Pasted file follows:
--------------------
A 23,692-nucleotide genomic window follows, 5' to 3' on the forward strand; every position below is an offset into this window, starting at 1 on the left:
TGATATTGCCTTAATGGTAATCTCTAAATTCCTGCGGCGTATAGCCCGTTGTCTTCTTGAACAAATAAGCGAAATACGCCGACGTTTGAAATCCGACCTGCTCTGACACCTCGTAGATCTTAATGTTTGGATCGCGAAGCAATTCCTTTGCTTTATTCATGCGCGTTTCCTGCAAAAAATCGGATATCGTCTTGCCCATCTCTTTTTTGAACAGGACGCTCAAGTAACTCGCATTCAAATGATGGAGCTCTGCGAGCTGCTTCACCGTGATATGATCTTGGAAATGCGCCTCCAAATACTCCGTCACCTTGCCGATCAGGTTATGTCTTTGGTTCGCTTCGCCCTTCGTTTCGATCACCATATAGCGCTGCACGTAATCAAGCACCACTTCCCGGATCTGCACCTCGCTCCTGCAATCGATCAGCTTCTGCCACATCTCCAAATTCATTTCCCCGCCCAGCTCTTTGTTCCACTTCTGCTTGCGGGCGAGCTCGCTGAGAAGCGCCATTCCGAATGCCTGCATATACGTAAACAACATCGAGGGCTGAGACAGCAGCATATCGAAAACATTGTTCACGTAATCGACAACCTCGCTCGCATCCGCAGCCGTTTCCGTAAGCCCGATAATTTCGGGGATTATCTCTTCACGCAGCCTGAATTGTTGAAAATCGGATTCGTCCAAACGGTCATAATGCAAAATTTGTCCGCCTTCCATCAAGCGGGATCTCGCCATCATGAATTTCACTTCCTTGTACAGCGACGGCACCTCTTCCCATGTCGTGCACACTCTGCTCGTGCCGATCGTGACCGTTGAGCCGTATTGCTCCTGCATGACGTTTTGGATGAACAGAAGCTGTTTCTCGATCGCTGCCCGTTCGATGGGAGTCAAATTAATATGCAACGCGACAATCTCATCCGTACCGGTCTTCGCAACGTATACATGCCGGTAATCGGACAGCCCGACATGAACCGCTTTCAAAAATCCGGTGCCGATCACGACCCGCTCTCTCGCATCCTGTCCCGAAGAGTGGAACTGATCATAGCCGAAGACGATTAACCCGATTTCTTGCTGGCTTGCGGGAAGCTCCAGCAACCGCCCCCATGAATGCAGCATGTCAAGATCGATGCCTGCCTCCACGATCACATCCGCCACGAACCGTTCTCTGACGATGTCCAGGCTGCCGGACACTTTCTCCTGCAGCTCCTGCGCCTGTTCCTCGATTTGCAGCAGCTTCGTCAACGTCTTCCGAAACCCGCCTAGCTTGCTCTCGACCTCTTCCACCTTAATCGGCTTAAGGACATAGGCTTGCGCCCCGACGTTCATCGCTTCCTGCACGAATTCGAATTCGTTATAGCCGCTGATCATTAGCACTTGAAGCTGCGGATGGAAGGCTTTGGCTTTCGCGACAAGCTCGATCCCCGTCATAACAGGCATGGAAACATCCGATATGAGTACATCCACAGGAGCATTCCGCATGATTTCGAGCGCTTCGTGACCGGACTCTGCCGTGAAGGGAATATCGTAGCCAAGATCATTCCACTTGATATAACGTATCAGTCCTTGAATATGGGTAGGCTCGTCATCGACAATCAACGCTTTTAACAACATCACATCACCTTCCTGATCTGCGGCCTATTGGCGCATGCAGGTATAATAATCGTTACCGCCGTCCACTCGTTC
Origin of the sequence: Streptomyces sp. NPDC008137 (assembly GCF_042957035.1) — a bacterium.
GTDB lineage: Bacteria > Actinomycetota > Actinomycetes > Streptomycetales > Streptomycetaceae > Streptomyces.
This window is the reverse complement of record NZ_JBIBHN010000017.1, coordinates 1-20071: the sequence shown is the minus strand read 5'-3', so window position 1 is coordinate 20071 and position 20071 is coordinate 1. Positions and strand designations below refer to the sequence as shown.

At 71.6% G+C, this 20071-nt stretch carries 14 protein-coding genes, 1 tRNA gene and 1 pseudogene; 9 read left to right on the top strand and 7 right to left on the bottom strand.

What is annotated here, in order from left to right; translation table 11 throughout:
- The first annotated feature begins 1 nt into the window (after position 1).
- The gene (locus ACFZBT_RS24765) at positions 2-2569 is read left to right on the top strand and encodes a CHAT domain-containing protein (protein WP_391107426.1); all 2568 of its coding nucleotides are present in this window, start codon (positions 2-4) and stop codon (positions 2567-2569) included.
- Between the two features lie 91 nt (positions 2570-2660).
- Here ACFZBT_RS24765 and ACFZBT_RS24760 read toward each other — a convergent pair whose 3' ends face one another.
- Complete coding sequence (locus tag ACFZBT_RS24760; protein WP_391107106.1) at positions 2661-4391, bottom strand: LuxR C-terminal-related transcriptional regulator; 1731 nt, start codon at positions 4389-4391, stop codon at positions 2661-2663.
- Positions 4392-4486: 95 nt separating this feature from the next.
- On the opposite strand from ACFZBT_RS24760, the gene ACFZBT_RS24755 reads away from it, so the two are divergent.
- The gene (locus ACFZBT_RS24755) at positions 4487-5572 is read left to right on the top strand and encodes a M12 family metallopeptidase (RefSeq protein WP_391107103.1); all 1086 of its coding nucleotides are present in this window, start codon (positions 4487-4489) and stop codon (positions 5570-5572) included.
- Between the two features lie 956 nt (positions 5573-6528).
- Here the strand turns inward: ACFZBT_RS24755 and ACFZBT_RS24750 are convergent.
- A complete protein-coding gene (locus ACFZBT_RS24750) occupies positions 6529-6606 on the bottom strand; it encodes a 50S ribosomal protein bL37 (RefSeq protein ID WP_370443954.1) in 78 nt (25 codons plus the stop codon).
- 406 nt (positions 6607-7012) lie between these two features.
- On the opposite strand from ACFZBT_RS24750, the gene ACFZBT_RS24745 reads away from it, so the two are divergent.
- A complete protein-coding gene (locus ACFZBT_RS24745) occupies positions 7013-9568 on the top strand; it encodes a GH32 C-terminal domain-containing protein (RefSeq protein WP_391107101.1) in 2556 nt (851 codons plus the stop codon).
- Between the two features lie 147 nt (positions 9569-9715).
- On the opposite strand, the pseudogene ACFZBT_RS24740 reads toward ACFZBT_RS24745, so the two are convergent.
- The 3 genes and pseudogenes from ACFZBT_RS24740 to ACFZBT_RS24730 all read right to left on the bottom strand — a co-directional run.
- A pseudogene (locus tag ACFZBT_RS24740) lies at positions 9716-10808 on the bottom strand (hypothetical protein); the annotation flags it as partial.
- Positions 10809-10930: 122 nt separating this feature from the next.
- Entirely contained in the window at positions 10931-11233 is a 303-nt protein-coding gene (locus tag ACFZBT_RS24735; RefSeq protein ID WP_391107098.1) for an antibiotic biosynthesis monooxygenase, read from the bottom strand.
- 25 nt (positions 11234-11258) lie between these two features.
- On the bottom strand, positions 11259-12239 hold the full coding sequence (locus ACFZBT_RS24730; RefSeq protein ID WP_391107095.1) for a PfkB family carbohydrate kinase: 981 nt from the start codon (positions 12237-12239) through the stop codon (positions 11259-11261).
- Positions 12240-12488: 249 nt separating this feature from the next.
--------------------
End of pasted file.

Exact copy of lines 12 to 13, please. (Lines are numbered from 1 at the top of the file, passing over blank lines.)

- Complete coding sequence (locus tag ACFZBT_RS24760; protein WP_391107106.1) at positions 2661-4391, bottom strand: LuxR C-terminal-related transcriptional regulator; 1731 nt, start codon at positions 4389-4391, stop codon at positions 2661-2663.
- Positions 4392-4486: 95 nt separating this feature from the next.